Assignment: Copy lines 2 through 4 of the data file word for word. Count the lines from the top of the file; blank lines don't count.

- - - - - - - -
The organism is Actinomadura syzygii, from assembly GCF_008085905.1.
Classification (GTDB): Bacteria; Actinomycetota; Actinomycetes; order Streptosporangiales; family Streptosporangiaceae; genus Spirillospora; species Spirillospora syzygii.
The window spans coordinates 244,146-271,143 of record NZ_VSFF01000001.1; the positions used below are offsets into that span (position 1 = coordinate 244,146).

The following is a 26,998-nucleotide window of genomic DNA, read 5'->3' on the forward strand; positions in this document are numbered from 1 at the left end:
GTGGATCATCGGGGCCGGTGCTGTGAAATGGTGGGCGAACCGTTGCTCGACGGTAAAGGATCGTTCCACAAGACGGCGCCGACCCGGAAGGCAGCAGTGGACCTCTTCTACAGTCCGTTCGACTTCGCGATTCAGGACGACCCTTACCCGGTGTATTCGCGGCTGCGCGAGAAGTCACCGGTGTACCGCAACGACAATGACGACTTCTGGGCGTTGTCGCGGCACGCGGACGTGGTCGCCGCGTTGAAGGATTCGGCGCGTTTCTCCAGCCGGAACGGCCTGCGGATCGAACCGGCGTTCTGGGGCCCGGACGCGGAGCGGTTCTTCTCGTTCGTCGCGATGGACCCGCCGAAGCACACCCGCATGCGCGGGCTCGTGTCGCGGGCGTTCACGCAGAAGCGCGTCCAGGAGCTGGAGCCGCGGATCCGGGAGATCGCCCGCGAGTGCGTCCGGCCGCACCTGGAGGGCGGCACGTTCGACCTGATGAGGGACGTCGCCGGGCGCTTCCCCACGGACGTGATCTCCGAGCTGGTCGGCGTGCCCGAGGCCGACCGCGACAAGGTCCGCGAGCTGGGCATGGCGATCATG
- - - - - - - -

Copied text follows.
Classification (GTDB): Bacteria; Actinomycetota; Actinomycetes; order Streptosporangiales; family Streptosporangiaceae; genus Spirillospora; species Spirillospora syzygii.
The window spans coordinates 244,146-271,143 of record NZ_VSFF01000001.1; the positions used below are offsets into that span (position 1 = coordinate 244,146).

The following is a 26,998-nucleotide window of genomic DNA, read 5'->3' on the forward strand; positions in this document are numbered from 1 at the left end: